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Effectively Train your VA or Outsourcer

Effectively Train your VA or Outsourcer post image

Well done! You’ve finally decided it’s time to make more efficient use of your time, and hire a virtual assistant (VA) or outsourcer. It’s a big decision but it should be a game-changer as far as how much your business can grow with all the help you’re going to get. Obviously the first step is to decide on WHO will be your outsourcer, but this article is about training him/her once you’ve settled on the right person so we’ll jump to that step.

It shouldn’t come as a surprise that you’re going to have to spend some time training them in the beginning. How much time will depend on how you go about it. Here are some tips:

Don’t think you have to sit down and hold their hand while training them. I know you want to tell them everything, but the best way is to create training materials they can refer to over and over. Otherwise, they can hear what you say but until they start doing it, they might not have questions or concerns. If they can go back over the training materials as they go along performing the task for the first few times, they won’t have to bother you with questions that are answered in the materials. Plus they won’t feel stupid.

Probably the best way to train an outsourcer or virtual assistant on a task, especially one they’ll be required to perform again and again, is to do a training video. Walk them through it all via video. Show your screen and exactly how to perform the task, step by step. This is powerful for them and ultimately beneficial for you.

Another training method is written instructions with screenshots. Sometimes this works better for you as you can be sure you’ve added all the details you want them to know. It’s also easier to update written instructions when there are changes in how you do business than to have to redo an entire video.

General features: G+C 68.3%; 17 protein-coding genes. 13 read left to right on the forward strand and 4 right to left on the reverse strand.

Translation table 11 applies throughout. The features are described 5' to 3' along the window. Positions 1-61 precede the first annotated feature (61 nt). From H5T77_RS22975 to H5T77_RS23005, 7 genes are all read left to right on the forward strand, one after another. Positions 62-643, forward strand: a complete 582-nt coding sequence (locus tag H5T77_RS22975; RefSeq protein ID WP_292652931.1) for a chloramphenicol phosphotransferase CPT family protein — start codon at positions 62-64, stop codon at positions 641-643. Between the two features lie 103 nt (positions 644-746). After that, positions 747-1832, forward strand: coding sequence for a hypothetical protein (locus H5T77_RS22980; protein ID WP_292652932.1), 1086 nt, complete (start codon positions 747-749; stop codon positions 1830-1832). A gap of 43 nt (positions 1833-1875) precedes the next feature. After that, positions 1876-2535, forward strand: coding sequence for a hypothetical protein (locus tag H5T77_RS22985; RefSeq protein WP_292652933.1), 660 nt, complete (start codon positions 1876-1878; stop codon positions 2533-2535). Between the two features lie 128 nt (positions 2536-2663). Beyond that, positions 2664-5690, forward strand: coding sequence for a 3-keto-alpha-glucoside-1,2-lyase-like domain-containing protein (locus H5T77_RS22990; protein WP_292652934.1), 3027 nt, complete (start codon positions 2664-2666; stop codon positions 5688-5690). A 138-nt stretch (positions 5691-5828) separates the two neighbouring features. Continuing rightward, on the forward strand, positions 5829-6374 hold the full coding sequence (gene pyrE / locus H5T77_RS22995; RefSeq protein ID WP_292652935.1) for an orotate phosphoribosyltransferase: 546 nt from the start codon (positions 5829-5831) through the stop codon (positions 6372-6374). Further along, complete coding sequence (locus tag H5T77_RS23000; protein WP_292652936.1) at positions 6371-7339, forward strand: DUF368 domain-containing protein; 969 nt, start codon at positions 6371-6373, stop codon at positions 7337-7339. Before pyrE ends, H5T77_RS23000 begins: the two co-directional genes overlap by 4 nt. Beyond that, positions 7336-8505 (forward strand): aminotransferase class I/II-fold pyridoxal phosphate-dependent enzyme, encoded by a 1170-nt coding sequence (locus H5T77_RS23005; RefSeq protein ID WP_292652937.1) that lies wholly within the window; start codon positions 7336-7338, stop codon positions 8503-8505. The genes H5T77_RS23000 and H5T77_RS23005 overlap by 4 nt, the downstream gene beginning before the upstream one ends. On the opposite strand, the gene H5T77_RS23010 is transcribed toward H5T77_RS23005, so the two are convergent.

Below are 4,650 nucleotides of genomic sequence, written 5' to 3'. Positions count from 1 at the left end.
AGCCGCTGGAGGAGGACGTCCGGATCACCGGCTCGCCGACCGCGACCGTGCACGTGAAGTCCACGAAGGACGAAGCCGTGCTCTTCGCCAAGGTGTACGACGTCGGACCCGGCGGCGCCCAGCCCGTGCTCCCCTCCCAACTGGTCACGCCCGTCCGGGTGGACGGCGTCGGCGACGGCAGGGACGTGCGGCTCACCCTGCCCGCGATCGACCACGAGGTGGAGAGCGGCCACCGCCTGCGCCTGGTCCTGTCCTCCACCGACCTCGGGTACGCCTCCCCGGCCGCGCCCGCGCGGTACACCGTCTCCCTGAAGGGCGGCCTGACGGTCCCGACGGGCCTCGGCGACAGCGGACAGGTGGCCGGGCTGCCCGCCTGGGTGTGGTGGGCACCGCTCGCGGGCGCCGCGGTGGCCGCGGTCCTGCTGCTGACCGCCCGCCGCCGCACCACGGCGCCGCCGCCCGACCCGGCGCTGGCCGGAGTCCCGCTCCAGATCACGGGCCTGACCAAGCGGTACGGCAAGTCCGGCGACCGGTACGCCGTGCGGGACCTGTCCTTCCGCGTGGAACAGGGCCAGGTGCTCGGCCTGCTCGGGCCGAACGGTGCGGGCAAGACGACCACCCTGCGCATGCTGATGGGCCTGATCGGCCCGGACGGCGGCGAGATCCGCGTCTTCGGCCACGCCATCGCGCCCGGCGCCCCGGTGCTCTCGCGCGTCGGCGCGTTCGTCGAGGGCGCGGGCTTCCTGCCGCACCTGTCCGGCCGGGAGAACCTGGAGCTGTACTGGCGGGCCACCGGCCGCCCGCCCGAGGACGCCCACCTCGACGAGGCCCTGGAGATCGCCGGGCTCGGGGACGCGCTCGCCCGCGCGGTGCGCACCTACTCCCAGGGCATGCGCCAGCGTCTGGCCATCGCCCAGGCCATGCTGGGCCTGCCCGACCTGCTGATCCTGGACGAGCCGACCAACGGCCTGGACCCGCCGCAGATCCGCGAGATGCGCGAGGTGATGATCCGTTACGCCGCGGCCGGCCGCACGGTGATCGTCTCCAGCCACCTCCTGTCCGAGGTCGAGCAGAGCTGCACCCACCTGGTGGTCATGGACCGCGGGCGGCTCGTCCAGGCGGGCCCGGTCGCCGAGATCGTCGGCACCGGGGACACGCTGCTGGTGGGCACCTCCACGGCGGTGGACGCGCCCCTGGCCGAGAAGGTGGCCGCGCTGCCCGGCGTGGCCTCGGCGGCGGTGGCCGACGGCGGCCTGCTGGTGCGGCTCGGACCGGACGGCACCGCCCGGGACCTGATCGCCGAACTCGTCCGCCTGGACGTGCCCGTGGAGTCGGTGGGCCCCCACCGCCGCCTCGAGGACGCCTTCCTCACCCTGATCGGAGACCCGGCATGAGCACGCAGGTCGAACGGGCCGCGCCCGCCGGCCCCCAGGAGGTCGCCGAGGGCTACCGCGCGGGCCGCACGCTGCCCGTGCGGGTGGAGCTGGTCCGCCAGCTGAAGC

Third, consider audio training. Some tasks can be fairly simple and a Step 1, Step 2, Step 3 recorded message will suffice. This is especially true if your virtual assistant already has extensive knowledge in your field.

Lastly, don’t forget about the training programs that come along with products you’ve acquired. You might buy a product you know will be good for your business but you don’t want to take the time to learn it. Just pass everything on to your virtual assistant, have them learn it and then implement.

Whichever method you choose for training your virtual assistant be it video, audio or written instructions, don’t personalize it. That way you can use the same material for another outsourcer. You may lose your virtual assistant for whatever reason, or you may be expanding and need more help so it just makes sense to create the training material once and use it over and over.

About the author: Paper Free Invoices started out as a small blog for my invoicing software business Paper Free Billing but has morphed into something much more useful. I’ve really enjoyed reading the guest articles and speaking with guest publishers so much so I’m always looking for talented bloggers to contribute. If you have any questions or feedback on this article, please find your voice in the comment section, we will try to answer every genuine comment!

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  • Phyllis Moore

    This are great tips. I agree that the training materials should not be specific to the individual so that they can be reused in the future. That’s an excellent time saver.

    I also find live chat sessions to be very helpful with outsourcers. Scheduling a time to go over materials and answer questions in real time helps to reinforce the tasks, responsibilities and procedures and with some chat programs the text can be saved for future reference. Chatzy.com, for instance, is a good program and it’s free.

    • Thanks Phyllis, that’s a good idea a training session via Skype to ensure they are doing it right!